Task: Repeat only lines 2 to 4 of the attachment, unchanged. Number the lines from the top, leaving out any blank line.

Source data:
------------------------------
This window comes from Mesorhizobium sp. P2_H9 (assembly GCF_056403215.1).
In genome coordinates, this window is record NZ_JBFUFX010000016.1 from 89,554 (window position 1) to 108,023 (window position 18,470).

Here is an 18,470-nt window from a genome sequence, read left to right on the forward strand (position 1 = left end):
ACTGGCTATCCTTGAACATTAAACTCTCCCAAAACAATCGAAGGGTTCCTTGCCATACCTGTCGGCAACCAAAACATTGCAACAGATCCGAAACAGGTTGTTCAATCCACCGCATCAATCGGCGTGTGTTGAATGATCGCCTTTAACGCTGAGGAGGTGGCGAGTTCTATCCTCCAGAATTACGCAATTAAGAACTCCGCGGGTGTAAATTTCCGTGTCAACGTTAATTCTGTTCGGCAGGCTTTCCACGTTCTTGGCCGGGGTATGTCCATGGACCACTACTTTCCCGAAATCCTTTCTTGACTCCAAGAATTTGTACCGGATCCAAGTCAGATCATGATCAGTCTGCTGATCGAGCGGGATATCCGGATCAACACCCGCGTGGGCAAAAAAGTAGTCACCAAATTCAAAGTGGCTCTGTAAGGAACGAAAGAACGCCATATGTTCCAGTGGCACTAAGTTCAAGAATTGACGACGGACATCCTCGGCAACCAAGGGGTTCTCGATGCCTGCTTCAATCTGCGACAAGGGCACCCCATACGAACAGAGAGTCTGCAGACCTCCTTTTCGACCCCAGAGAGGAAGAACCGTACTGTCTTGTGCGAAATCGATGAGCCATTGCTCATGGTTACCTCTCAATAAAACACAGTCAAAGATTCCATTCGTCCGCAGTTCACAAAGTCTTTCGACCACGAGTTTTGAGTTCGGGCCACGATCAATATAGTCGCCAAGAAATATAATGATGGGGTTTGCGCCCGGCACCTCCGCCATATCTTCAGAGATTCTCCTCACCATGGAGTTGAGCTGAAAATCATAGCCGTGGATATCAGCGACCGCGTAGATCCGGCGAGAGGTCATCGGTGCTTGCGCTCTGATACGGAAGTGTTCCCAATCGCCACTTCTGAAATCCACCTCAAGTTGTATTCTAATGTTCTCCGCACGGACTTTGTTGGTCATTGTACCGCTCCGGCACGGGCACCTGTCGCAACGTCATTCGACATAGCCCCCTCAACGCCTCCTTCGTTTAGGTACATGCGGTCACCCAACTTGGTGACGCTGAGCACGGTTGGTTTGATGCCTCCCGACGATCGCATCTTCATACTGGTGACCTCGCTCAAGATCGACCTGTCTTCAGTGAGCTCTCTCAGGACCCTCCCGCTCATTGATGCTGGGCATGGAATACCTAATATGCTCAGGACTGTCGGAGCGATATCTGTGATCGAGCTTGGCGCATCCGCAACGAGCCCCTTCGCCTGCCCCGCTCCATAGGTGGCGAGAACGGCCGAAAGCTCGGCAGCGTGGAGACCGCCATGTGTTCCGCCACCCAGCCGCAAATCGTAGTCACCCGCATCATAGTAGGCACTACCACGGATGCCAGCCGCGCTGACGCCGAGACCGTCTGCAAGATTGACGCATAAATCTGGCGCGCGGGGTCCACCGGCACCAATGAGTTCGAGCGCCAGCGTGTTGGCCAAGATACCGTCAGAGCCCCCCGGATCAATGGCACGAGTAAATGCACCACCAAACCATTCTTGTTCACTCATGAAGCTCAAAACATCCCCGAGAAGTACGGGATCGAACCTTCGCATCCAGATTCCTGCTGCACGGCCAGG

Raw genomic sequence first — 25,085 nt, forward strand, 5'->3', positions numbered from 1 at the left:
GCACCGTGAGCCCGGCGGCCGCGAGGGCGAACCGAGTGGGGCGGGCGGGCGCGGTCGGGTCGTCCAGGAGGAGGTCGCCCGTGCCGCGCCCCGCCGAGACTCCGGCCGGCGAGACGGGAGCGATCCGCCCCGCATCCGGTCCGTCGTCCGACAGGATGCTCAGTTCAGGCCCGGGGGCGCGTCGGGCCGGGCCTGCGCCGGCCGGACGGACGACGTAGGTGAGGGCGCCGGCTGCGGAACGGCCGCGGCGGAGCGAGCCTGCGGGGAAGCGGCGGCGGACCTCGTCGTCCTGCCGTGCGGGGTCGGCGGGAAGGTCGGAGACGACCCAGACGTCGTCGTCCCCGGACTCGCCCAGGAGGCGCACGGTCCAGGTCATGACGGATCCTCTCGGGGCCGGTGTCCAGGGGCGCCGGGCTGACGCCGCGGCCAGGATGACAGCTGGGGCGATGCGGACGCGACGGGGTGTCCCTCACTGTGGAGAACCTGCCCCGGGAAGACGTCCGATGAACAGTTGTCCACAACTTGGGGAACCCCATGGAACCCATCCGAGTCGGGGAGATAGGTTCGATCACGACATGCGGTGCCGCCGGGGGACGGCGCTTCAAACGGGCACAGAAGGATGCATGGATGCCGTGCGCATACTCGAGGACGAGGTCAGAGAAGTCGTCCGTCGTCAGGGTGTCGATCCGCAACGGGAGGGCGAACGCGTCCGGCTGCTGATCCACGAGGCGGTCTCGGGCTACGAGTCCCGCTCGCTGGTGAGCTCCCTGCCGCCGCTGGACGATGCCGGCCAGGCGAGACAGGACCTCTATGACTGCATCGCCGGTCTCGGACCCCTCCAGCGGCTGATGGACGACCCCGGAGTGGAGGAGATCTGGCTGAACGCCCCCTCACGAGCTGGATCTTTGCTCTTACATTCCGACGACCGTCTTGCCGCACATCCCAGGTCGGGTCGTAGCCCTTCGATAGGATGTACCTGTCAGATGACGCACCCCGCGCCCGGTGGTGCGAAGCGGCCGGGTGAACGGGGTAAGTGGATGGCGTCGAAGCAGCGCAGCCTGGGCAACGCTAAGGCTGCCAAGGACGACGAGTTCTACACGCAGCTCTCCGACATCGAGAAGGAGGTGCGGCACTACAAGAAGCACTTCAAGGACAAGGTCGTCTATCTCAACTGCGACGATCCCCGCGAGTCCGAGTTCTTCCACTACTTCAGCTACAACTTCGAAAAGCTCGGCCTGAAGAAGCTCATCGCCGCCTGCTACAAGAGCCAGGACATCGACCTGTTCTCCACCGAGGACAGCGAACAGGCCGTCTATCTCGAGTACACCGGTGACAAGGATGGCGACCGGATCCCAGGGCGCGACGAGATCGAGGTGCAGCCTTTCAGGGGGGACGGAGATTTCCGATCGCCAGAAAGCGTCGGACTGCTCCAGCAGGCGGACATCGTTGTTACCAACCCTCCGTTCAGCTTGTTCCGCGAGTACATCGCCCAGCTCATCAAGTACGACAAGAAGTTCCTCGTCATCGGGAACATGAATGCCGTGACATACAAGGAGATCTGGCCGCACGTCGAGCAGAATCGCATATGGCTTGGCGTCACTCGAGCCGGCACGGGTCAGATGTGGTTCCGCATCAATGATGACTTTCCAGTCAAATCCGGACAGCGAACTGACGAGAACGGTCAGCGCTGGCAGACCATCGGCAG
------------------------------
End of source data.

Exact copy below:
In genome coordinates, this window is record NZ_JBFUFX010000016.1 from 89,554 (window position 1) to 108,023 (window position 18,470).

Here is an 18,470-nt window from a genome sequence, read left to right on the forward strand (position 1 = left end):
ACTGGCTATCCTTGAACATTAAACTCTCCCAAAACAATCGAAGGGTTCCTTGCCATACCTGTCGGCAACCAAAACATTGCAACAGATCCGAAACAGGTTGTTCAATCCACCGCATCAATCGGCGTGTGTTGAATGATCGCCTTTAACGCTGAGGAGGTGGCGAGTTCTATCCTCCAGAATTACGCAATTAAGAACTCCGCGGGTGTAAATTTCCGTGTCAACGTTAATTCTGTTCGGCAGGCTTTCCACGTTCTTGGCCGGGGTATGTCCATGGACCACTACTTTCCCGAAATCCTTTCTTGACTCCAAGAATTTGTACCGGATCCAAGTCAGATCATGATCAGTCTGCTGATCGAGCGGGATATCCGGATCAACACCCGCGTGGGCAAAAAAGTAGTCACCAAATTCAAAGTGGCTCTGTAAGGAACGAAAGAACGCCATATGTTCCAGTGGCACTAAGTTCAAGAATTGACGACGGACATCCTCGGCAACCAAGGGGTTCTCGATGCCTGCTTCAATCTGCGACAAGGGCACCCCATACGAACAGAGAGTCTGCAGACCTCCTTTTCGACCCCAGAGAGGAAGAACCGTACTGTCTTGTGCGAAATCGATGAGCCATTGCTCATGGTTACCTCTCAATAAAACACAGTCAAAGATTCCATTCGTCCGCAGTTCACAAAGTCTTTCGACCACGAGTTTTGAGTTCGGGCCACGATCAATATAGTCGCCAAGAAATATAATGATGGGGTTTGCGCCCGGCACCTCCGCCATATCTTCAGAGATTCTCCTCACCATGGAGTTGAGCTGAAAATCATAGCCGTGGATATCAGCGACCGCGTAGATCCGGCGAGAGGTCATCGGTGCTTGCGCTCTGATACGGAAGTGTTCCCAATCGCCACTTCTGAAATCCACCTCAAGTTGTATTCTAATGTTCTCCGCACGGACTTTGTTGGTCATTGTACCGCTCCGGCACGGGCACCTGTCGCAACGTCATTCGACATAGCCCCCTCAACGCCTCCTTCGTTTAGGTACATGCGGTCACCCAACTTGGTGACGCTGAGCACGGTTGGTTTGATGCCTCCCGACGATCGCATCTTCATACTGGTGACCTCGCTCAAGATCGACCTGTCTTCAGTGAGCTCTCTCAGGACCCTCCCGCTCATTGATGCTGGGCATGGAATACCTAATATGCTCAGGACTGTCGGAGCGATATCTGTGATCGAGCTTGGCGCATCCGCAACGAGCCCCTTCGCCTGCCCCGCTCCATAGGTGGCGAGAACGGCCGAAAGCTCGGCAGCGTGGAGACCGCCATGTGTTCCGCCACCCAGCCGCAAATCGTAGTCACCCGCATCATAGTAGGCACTACCACGGATGCCAGCCGCGCTGACGCCGAGACCGTCTGCAAGATTGACGCATAAATCTGGCGCGCGGGGTCCACCGGCACCAATGAGTTCGAGCGCCAGCGTGTTGGCCAAGATACCGTCAGAGCCCCCCGGATCAATGGCACGAGTAAATGCACCACCAAACCATTCTTGTTCACTCATGAAGCTCAAAACATCCCCGAGAAGTACGGGATCGAACCTTCGCATCCAGATTCCTGCTGCACGGCCAGG